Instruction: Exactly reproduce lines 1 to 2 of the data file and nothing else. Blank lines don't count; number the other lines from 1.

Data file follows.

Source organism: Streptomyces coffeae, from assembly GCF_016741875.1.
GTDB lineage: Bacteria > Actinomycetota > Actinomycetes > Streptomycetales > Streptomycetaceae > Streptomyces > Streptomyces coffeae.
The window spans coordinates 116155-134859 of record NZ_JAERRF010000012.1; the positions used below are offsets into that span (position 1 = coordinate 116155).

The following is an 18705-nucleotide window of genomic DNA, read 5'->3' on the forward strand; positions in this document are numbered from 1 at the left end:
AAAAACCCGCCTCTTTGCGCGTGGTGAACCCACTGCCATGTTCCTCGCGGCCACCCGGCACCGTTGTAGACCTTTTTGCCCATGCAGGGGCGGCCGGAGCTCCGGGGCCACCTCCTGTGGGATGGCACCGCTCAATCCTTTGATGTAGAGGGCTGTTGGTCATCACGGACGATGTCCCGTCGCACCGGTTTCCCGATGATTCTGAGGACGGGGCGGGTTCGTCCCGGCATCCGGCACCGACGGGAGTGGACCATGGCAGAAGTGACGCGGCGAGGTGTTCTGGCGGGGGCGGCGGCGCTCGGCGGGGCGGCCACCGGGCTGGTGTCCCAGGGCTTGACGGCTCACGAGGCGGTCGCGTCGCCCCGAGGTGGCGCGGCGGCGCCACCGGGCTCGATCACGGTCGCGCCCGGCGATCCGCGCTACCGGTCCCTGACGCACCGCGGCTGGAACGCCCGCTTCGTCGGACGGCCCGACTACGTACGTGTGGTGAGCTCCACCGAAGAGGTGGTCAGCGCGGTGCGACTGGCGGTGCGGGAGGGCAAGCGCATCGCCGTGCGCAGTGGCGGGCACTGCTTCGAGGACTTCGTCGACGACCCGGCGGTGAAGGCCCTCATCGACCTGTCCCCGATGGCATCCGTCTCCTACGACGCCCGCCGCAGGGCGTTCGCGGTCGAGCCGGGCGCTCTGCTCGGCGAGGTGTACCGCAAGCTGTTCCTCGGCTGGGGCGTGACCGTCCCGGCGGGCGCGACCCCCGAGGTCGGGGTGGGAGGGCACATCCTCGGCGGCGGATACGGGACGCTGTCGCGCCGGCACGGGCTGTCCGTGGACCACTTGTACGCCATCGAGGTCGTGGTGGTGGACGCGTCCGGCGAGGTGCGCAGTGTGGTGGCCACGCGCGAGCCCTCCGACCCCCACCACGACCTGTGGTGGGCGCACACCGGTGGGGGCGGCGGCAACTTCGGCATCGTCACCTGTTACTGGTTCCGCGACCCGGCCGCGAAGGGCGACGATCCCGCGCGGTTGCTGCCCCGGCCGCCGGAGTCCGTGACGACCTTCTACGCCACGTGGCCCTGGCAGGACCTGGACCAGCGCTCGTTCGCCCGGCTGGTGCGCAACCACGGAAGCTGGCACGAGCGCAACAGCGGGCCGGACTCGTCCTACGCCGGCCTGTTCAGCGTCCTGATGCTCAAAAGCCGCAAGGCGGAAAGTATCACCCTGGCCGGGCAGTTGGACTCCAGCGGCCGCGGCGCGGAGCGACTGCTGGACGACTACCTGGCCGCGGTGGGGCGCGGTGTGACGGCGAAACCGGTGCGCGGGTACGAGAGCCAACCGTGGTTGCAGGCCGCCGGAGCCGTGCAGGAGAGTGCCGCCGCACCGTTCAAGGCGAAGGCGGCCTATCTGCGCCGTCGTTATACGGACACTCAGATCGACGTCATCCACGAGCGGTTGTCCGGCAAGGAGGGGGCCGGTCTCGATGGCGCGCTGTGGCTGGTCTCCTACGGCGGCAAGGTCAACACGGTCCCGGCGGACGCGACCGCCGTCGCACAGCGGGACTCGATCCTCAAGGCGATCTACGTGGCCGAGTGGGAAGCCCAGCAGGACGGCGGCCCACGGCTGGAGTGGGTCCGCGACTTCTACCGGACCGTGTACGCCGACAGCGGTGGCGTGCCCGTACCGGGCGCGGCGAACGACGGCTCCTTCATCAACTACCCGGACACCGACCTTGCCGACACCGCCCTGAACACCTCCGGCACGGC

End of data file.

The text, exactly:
Source organism: Streptomyces coffeae, from assembly GCF_016741875.1.
GTDB lineage: Bacteria > Actinomycetota > Actinomycetes > Streptomycetales > Streptomycetaceae > Streptomyces > Streptomyces coffeae.